The overarching objective of Ernst & Young’s HR strategy is to help it win the war for talent: it’s all about making sure that the company attracts the very best talent, then retains it and helps these individuals reach their full potential.
“This,” says Seshni Samuel, Africa people leader, “is what makes it possible for us to achieve organisational shift, from good to great.”
She explains that the strategy is enabled through a stringent focus on training and development, while inclusivity is also a buzzword. “This is about creating an environment that’s fair and transparent, so that everyone — no matter what their cultural background — feels comfortable and able to achieve their very best.”
Ernst & Young prides itself on being a learning organisation, where every interaction contains an opportunity for employees to hone a new skill. “We also equip staffers to learn how to identify those opportunities, and to make the most of them,” Samuel says.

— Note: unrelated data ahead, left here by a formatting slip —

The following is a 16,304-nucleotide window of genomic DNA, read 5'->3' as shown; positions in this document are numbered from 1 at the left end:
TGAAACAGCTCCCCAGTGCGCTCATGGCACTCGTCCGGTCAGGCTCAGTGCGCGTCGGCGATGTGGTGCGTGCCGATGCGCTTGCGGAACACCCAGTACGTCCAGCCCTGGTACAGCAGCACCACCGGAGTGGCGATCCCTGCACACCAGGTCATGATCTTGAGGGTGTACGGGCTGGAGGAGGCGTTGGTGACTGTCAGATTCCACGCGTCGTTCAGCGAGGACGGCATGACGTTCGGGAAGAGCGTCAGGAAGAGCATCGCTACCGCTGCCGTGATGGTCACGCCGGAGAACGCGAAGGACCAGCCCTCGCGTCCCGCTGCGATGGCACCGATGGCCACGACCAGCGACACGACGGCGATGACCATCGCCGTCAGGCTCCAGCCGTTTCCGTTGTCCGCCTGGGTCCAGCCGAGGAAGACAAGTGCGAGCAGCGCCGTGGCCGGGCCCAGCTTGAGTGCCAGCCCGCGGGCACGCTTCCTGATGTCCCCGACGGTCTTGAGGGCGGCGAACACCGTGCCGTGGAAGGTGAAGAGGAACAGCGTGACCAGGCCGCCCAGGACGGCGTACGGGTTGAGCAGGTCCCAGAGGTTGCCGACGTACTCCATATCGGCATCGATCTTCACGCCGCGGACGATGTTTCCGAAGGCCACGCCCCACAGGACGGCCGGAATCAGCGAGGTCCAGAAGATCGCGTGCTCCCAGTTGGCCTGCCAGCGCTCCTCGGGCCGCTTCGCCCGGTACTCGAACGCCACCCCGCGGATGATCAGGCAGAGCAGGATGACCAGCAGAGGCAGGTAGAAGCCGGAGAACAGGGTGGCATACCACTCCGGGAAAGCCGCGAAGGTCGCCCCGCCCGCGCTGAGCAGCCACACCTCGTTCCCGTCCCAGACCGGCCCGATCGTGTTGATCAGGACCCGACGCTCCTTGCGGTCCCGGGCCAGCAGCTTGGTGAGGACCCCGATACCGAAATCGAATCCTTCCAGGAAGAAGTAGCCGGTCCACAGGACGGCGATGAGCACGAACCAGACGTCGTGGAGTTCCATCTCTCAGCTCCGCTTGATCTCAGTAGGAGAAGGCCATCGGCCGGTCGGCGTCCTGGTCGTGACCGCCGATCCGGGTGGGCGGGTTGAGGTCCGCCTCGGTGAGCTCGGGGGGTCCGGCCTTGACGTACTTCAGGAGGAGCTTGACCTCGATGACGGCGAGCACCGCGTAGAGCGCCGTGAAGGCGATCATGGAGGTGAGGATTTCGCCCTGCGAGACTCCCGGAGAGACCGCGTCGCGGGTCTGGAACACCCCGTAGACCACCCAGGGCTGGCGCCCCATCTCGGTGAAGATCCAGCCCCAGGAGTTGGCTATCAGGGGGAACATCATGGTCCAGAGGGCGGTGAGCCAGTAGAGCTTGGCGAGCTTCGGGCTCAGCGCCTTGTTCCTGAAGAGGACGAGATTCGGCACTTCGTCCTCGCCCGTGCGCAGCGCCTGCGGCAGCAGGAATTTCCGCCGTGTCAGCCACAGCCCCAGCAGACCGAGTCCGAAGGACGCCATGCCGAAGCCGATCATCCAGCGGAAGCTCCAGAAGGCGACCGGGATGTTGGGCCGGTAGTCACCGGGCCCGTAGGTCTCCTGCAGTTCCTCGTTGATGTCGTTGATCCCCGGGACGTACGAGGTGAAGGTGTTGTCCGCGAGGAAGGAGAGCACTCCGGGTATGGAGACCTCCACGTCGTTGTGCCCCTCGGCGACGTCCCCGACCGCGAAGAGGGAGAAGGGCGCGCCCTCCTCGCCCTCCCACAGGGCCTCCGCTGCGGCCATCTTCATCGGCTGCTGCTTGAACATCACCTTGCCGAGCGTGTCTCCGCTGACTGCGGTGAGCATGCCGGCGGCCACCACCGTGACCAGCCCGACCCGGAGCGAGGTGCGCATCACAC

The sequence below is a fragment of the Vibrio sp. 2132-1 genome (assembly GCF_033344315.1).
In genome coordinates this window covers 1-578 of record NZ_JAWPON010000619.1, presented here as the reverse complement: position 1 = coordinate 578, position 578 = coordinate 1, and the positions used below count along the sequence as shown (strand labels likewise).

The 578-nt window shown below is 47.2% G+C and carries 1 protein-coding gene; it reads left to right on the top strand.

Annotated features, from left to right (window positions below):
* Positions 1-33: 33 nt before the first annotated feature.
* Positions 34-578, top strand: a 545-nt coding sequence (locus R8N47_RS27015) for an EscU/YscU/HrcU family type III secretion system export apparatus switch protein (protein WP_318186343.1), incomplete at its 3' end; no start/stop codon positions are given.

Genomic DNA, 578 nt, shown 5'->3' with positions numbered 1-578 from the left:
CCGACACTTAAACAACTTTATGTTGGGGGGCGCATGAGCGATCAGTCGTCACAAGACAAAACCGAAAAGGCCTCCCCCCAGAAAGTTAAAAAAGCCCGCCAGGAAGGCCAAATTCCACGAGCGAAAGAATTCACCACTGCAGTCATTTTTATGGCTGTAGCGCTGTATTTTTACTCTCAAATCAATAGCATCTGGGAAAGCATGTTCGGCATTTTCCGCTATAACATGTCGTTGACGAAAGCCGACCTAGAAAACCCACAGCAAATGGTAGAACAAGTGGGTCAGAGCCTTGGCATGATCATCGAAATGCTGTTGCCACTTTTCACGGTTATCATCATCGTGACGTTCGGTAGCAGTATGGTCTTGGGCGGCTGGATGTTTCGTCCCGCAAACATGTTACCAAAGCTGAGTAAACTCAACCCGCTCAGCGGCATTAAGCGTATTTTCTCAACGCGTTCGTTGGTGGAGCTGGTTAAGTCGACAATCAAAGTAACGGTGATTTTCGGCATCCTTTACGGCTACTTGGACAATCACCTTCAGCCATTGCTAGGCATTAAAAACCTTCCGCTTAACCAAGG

The organisation provides essential support in this regard, by making its global resources available to all employees through a comprehensive global knowledge database.
“We have 130 000 staff members around the world. The reality is that, whatever the challenge, someone in this pool is bound to have the answer. So we need to connect all these people and provide access to resources beyond South Africa’s borders.”
Mentorship and coaching are also crucial tools in helping employees realise their talents. According to Samuel, by helping individuals realise their potential, the organisation can reach its own potential.
“We have an extremely strong client and market focus; indeed, we believe this is one of our defining characteristics,” she states. “We need to maintain that, and the way to do this is by making our employees’ knowledge available to our clients. Ultimately, that’s the goal we’re reaching towards.”
This article originally appeared in the Mail & Guardian newspaper as a sponsored feature